If there’s one thing people really like about their Lumia 920s and that is underappreciated, it’s the ability to wirelessly charge them. So it’s fun to see forum regular and video guru Nisse Tuta show us how to improve upon our nightstands by integrating our standard Nokia wireless charging plate.
The process is not that involved and only requires a few tools for the job, but it is something you’ll want to take your time with and plan out accordingly. Personally, we think this project came out quite nicely and makes us wish for more furniture that is Qi-ready.
See an earlier and similar project using a coffee table here.
Google is set to cease supporting Microsoft Exchange ActiveSync for its array of online services, including both GMail and Calendar. This will prevent consumers from setting up accounts on Windows Phones with both contact and calendar support (but will not affect those who already have email configured on Windows Phone). Consumers who make use of said features will have to go through workarounds to get connected, or switch across to Outlook.
One look at the comments section of our article announcing the release of Asphalt 7: Heat on Windows Phone 8 will tell you that the game is pretty popular. Hey Microsoft, we told you people wanted decent mobile Xbox games!
Ahem. With that gloating out of the way, we have more tasty Asphalt 7 tidbits to share with you now. Head past the break for a hands-on video, multiplayer walkthrough, and update news!
You're going to get behind the wheel? No, you want to catch the bus? Hold it, dear chap! Instead, since it's Mobile Nations Fitness Month, why don't you make use of the pedestrian functionality in the Windows Phone Maps app? Stretch those legs, turn up the beats and introduce your favourite swagger to the unexpected public.
There's nothing like a casual stroll on a Friday afternoon, right? Planning a walking route is an easy feature to overlook when not used on a regular basis but it is a simple feature to make use of. A feature that will help you get to and from your destination and burn a few calories along the way.
As we’re the largest Windows Phone site around, you could imagine we get asked a lot of questions. Some are bizarre, some are just rants asking us to fix the OS (we wish we could!) and some seem silly at first but do make you go “hmmm...”
Such is the case with this scenario: You toss your beautiful Nokia Lumia 920 onto the Fatboy wireless charger to get some juice. But you also have a USB AC adapter standing by...what happens if you plug that in? Will it charge off of both, making it “go faster”? Or does one take priority over the other—and if so, which way?
With the Windows Phone 7.8 update finally starting to find its way on board user’s devices, bringing with it the cosmetic upgrades of Windows Phone 8, here at Windows Phone Central our readers are noticing that not all is well for their newly-sized live tiles.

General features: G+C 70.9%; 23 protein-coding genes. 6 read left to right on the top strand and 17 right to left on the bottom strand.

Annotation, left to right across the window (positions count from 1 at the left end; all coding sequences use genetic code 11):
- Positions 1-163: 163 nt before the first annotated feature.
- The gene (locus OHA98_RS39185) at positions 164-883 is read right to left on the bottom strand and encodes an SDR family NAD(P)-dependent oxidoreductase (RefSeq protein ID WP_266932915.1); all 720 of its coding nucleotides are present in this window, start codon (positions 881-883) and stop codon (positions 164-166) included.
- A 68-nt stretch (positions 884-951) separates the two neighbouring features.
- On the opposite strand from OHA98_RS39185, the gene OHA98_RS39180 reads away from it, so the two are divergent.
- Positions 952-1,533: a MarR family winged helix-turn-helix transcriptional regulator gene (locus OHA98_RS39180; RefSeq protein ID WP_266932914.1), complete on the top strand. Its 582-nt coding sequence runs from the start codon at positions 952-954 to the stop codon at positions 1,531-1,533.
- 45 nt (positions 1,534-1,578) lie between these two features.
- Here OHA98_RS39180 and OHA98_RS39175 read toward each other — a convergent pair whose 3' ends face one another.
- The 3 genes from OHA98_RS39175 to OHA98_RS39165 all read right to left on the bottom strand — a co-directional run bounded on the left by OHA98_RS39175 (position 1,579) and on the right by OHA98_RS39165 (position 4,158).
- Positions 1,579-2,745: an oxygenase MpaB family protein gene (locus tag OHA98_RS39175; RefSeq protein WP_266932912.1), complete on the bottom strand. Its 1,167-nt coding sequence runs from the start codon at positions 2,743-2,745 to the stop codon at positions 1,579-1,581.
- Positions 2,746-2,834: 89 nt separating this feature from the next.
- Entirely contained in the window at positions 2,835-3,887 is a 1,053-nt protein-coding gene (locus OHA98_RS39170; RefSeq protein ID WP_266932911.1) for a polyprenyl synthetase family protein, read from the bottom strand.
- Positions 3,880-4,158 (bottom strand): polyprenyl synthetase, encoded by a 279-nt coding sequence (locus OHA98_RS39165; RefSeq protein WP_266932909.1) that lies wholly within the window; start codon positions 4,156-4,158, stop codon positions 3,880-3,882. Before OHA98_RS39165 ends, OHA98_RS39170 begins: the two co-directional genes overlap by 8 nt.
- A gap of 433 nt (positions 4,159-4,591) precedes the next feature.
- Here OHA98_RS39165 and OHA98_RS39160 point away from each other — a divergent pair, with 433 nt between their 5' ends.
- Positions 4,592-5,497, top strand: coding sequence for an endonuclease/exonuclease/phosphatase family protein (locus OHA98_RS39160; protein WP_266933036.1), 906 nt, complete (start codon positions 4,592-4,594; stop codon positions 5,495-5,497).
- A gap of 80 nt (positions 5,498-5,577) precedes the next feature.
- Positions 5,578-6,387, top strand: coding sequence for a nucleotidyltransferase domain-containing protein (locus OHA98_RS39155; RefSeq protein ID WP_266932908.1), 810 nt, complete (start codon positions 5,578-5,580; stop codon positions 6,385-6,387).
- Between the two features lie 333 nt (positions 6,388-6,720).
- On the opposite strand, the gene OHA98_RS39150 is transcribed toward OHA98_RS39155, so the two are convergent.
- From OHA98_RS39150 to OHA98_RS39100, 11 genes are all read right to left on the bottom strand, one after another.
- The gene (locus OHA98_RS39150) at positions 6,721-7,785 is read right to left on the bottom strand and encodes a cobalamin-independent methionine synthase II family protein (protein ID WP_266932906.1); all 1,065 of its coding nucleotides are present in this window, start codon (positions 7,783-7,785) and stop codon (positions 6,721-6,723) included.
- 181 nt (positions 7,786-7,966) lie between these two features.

Users over in our forums have spotted that since the 7.8 update, their live tiles (those updated by background tasks at least) do not seem to be refreshing correctly.
A lot of times these issues are device specific, but in this case we’re not convinced. I recently had a conversation with Lawrence Gripper (developer of BBC News Mobile) after he got in touch to ask if we had been receiving an abnormal number of support requests since 7.8, we have. Just like the reviews you'll see for BBC News Mobile, several users have been in touch complaining that their tile seems to have ceased updating now that they have installed the new OS update.
We’ve lamented numerous times here at Windows Phone Central on the sorry state of Xbox Music on current Windows Phone 8 devices. When it comes to management, features or in one particular case, missing album art, it can be quite frustrating to use and it's quite the downgrade from the Zune days..
We touched on this topic recently on the last podcast where ripping a CD (via Zune) and transferring to our device using the Windows Phone App (RT) caused our album art to magically disappear, leaving a hideous gray box in its place.
Luckily for us we now have a solution. Best of all it’s simple, free and called MPAtool.
The Windows Phone 7.8 update is here. Well, it will be once you're able to update your hardware should you not go down the manual route. We've all be eagerly awaiting the notification that there's a new build available, but what if you overlook a new feature or miss new functionality through excitement (with or without comforting alcohol), or simply not being aware that such magic exists? We'll quickly run you through on how to get started with the 7.8 update.
Update: Files have been updated to make the app more stable and reliable and indeed it does work better now. (5PM ET)
Windows Phone Hacker has released a new “wrapper” tool called 'Seven-Eighter' that reportedly makes manually installing the 7.8 update less cumbersome than downloading all the files yourself. The app comes in x86 and x64 and is a simple executable that you run on your PC (you’ll need to give it permission in Windows 8).
If you didn’t already know, Sonos, the multi room entertainment center, have yet to release an official app for Windows Phone. That is where Phonos comes in. Phonos gives you the ability to easily control all of the players and music services throughout your home, right on your phone.
Last night we brought you the Nokia Lumia 920 service manual, a necessary guide for breaking down and building up your device should you want to replace a part (and void your warranty). Now, our same tipster has passed on the Lumia 820’s guide for those who are in need.
With the latest versions of Windows Phone consumers are able to make use of Internet Sharing, depending on carrier, device capabilities and allowance. But what if it doesn't work as planned? Many have encountered issues when attempting to connect to the Internet via a Windows Phone.
Devices are able to view and connect to the new access point created by the smartphone, but Internet access isn't available. Luckily, there are a few steps that should resolve the issue, thanks to folk at the Nokia forum and beyond. So what does one have to do to get Internet Sharing back up and working?